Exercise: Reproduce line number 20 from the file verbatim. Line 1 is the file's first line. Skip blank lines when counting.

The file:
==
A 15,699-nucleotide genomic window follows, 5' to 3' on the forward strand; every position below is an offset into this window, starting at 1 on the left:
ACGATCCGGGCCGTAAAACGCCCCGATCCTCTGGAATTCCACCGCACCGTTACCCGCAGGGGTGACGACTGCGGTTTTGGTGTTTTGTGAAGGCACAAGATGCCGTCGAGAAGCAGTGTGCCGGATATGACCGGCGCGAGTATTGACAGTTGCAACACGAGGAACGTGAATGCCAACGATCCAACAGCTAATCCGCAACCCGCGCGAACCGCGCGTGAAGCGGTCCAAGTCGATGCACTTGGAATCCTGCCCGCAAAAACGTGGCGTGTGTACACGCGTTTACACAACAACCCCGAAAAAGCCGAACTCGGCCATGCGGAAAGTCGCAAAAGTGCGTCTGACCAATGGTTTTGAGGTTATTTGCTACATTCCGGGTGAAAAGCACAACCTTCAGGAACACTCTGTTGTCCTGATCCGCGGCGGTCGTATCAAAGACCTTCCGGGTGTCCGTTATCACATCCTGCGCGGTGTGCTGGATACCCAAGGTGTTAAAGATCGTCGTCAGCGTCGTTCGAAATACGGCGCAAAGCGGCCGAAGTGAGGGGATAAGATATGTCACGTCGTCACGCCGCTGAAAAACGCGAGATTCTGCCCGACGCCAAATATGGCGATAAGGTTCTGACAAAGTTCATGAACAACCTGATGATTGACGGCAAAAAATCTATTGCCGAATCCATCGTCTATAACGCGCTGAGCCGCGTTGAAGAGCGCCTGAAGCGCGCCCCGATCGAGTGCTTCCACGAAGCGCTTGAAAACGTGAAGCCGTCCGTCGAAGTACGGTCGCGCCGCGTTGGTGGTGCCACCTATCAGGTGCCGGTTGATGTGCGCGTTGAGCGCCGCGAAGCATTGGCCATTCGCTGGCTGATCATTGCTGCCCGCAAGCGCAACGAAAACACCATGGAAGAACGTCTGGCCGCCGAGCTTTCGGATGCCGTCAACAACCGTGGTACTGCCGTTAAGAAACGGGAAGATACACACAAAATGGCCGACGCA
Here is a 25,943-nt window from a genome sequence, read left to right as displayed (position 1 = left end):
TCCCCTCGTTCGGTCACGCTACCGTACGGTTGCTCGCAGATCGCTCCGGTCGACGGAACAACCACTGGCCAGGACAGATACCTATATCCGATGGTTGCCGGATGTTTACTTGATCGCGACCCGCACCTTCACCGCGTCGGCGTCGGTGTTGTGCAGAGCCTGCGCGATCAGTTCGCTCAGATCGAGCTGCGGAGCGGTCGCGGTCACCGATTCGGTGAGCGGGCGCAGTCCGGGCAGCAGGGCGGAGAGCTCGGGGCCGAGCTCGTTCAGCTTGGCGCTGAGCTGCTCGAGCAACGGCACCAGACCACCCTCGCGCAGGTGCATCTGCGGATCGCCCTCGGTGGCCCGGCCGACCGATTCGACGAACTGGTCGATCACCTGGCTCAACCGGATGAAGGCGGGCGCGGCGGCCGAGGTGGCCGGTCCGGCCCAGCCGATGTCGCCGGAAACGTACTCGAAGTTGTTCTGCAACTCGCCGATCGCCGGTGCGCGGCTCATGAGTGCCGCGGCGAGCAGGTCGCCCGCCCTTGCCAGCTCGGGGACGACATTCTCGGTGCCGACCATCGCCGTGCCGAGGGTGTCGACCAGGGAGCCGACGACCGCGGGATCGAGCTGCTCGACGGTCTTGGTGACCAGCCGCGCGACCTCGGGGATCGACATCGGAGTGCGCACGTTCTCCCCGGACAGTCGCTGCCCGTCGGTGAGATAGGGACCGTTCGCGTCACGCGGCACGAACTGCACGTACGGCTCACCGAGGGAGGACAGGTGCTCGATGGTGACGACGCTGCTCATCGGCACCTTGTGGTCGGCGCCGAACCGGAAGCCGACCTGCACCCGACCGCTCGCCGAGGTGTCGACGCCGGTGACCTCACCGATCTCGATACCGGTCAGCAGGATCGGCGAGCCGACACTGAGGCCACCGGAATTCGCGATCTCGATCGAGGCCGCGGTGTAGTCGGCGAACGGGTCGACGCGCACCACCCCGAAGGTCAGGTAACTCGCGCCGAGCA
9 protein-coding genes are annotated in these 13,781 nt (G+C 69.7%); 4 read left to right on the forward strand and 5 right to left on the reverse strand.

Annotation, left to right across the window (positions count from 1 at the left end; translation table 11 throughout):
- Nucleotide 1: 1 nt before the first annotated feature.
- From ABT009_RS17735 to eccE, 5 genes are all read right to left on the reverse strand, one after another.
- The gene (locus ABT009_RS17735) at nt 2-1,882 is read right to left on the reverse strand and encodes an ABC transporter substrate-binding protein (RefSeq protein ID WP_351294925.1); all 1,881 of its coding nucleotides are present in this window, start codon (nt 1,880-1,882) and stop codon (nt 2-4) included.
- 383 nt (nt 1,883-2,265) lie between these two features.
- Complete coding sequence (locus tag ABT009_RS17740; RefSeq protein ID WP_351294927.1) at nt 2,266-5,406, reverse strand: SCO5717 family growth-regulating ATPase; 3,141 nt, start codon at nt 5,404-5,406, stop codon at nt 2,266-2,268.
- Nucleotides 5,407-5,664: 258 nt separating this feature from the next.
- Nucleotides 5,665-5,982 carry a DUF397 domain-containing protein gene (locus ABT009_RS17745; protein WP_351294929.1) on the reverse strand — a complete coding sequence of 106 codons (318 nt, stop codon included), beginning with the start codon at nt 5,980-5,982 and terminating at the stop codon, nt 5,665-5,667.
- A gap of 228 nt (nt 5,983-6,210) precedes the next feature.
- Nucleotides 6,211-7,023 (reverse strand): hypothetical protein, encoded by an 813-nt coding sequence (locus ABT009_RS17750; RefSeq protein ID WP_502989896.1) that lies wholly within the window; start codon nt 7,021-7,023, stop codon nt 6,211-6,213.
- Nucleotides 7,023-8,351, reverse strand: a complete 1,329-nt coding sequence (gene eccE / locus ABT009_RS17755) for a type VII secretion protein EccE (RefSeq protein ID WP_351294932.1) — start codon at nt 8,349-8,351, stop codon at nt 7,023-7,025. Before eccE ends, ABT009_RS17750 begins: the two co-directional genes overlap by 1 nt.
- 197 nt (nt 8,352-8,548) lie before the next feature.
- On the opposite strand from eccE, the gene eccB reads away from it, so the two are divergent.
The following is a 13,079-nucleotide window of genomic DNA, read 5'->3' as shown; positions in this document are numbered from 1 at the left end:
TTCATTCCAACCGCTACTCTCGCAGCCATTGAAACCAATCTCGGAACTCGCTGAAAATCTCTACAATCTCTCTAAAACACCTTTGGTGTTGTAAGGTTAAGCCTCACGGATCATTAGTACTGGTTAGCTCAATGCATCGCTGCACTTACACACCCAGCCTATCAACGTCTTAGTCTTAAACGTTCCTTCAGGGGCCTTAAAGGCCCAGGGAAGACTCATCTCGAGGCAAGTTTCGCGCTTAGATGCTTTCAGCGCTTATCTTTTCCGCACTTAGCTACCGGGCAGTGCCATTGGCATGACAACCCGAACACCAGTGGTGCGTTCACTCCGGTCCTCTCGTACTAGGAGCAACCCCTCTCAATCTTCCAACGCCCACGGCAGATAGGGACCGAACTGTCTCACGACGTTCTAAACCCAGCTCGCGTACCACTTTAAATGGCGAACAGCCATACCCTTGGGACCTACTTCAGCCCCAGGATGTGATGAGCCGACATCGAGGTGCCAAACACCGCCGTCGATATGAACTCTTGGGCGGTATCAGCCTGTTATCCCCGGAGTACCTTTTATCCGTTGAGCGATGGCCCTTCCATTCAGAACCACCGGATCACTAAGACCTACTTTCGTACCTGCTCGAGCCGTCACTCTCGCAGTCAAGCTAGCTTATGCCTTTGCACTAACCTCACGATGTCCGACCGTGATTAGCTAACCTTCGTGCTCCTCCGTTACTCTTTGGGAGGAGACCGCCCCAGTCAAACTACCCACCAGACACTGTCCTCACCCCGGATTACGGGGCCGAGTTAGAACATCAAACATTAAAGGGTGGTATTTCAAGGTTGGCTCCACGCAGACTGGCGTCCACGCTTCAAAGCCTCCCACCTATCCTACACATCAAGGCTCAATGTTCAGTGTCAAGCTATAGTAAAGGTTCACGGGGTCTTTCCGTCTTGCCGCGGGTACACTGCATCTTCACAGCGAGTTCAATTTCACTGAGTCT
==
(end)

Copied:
TTCATTCCAACCGCTACTCTCGCAGCCATTGAAACCAATCTCGGAACTCGCTGAAAATCTCTACAATCTCTCTAAAACACCTTTGGTGTTGTAAGGTTAAGCCTCACGGATCATTAGTACTGGTTAGCTCAATGCATCGCTGCACTTACACACCCAGCCTATCAACGTCTTAGTCTTAAACGTTCCTTCAGGGGCCTTAAAGGCCCAGGGAAGACTCATCTCGAGGCAAGTTTCGCGCTTAGATGCTTTCAGCGCTTATCTTTTCCGCACTTAGCTACCGGGCAGTGCCATTGGCATGACAACCCGAACACCAGTGGTGCGTTCACTCCGGTCCTCTCGTACTAGGAGCAACCCCTCTCAATCTTCCAACGCCCACGGCAGATAGGGACCGAACTGTCTCACGACGTTCTAAACCCAGCTCGCGTACCACTTTAAATGGCGAACAGCCATACCCTTGGGACCTACTTCAGCCCCAGGATGTGATGAGCCGACATCGAGGTGCCAAACACCGCCGTCGATATGAACTCTTGGGCGGTATCAGCCTGTTATCCCCGGAGTACCTTTTATCCGTTGAGCGATGGCCCTTCCATTCAGAACCACCGGATCACTAAGACCTACTTTCGTACCTGCTCGAGCCGTCACTCTCGCAGTCAAGCTAGCTTATGCCTTTGCACTAACCTCACGATGTCCGACCGTGATTAGCTAACCTTCGTGCTCCTCCGTTACTCTTTGGGAGGAGACCGCCCCAGTCAAACTACCCACCAGACACTGTCCTCACCCCGGATTACGGGGCCGAGTTAGAACATCAAACATTAAAGGGTGGTATTTCAAGGTTGGCTCCACGCAGACTGGCGTCCACGCTTCAAAGCCTCCCACCTATCCTACACATCAAGGCTCAATGTTCAGTGTCAAGCTATAGTAAAGGTTCACGGGGTCTTTCCGTCTTGCCGCGGGTACACTGCATCTTCACAGCGAGTTCAATTTCACTGAGTCT